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Can macroeconomic variables explain long-term stock market movements? A comparison of the US and Japan

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  • Andreas Humpe
  • Peter Macmillan

Abstract

Within the framework of a standard discounted value model, we examine whether a number of macroeconomic variables influence stock prices in the US and Japan. A cointegration analysis is applied in order to model the long-term relationship between industrial production, the consumer price index, money supply, long-term interest rates and stock prices in the US and Japan. For the US, we find the data are consistent with a single cointegrating vector, where stock prices are positively related to industrial production and negatively related to both the consumer price index and the long-term interest rate. We also find an insignificant (although positive) relationship between the US stock prices and the money supply. However, for the Japanese data, we find two cointegrating vectors. We find for one vector that stock prices are influenced positively by industrial production and negatively by the money supply. For the second cointegrating vector, we find industrial production to be negatively influenced by the consumer price index and a long-term interest rate. These contrasting results may be due to the slump in the Japanese economy during the 1990s and consequent liquidity trap.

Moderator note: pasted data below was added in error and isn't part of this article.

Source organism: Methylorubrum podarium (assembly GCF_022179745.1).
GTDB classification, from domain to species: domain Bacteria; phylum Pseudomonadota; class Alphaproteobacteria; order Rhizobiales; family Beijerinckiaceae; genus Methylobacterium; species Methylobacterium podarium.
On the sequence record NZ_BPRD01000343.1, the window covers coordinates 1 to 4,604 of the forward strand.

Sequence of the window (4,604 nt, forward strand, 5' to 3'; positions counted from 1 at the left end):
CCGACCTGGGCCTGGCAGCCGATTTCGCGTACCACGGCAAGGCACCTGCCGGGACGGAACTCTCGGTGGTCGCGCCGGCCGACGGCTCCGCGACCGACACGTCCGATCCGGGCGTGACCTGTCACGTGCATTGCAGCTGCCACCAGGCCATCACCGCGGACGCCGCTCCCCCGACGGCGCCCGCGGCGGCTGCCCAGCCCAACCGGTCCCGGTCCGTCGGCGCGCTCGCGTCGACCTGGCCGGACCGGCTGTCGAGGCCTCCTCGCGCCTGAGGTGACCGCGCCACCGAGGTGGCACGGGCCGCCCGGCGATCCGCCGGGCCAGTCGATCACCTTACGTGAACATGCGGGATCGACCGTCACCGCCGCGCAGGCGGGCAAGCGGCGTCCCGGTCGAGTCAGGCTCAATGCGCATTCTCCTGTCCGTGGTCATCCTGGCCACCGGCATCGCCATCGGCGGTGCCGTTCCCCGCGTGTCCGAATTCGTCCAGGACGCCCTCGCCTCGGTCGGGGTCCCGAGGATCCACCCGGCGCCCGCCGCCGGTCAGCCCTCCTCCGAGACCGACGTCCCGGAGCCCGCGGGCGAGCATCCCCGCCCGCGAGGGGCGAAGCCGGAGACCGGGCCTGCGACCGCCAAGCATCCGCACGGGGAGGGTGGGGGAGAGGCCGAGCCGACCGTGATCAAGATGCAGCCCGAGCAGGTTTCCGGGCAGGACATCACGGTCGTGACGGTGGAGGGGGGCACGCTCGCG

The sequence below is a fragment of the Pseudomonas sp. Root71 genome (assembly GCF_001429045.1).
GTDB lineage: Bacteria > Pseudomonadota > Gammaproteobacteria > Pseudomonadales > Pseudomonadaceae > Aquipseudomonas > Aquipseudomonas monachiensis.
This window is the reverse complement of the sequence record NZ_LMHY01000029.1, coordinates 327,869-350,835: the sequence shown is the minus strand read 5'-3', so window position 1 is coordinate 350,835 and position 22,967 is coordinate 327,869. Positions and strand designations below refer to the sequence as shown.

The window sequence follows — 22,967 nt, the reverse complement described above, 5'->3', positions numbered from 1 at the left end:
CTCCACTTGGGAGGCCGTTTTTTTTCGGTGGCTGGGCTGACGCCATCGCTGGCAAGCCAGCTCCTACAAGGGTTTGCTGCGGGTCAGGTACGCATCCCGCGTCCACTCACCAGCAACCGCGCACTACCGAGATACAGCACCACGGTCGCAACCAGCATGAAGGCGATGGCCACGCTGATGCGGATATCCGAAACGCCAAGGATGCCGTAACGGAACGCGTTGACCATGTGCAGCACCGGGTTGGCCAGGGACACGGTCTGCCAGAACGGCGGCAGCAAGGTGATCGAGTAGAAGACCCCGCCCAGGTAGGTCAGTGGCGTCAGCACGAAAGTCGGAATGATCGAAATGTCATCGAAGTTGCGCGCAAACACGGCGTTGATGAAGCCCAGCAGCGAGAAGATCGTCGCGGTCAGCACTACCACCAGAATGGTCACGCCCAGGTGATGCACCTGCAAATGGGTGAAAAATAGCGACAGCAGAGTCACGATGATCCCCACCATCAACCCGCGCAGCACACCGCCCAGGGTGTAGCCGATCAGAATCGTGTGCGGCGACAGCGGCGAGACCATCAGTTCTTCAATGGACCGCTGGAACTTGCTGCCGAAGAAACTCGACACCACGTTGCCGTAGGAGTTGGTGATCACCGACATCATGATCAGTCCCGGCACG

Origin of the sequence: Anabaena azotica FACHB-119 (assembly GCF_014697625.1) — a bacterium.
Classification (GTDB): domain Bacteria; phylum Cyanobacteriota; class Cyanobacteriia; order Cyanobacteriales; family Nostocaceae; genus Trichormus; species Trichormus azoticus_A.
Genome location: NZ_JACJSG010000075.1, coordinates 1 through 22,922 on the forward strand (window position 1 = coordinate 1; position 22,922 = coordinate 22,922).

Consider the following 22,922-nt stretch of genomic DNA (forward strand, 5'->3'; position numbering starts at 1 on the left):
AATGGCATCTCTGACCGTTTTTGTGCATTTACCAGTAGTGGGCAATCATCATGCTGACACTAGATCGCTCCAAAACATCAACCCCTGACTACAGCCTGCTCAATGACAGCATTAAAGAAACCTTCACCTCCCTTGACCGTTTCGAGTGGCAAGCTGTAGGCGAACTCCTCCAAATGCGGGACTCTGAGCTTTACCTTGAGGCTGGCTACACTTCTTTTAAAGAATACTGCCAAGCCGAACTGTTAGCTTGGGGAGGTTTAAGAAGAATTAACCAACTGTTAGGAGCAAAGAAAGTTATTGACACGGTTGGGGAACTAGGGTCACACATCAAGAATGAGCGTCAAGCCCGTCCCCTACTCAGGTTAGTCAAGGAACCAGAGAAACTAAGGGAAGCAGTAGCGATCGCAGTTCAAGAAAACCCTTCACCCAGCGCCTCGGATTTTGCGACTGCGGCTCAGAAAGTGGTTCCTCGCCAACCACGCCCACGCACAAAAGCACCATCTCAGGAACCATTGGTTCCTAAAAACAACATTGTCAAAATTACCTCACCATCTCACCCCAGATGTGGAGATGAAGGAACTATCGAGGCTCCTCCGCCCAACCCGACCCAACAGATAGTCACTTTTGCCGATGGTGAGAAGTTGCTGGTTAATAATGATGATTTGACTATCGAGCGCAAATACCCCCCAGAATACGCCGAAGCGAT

Suggested Citation

  • Andreas Humpe & Peter Macmillan, 2009. "Can macroeconomic variables explain long-term stock market movements? A comparison of the US and Japan," Applied Financial Economics, Taylor & Francis Journals, vol. 19(2), pages 111-119.
  • Handle: RePEc:taf:apfiec:v:19:y:2009:i:2:p:111-119
    DOI: 10.1080/09603100701748956
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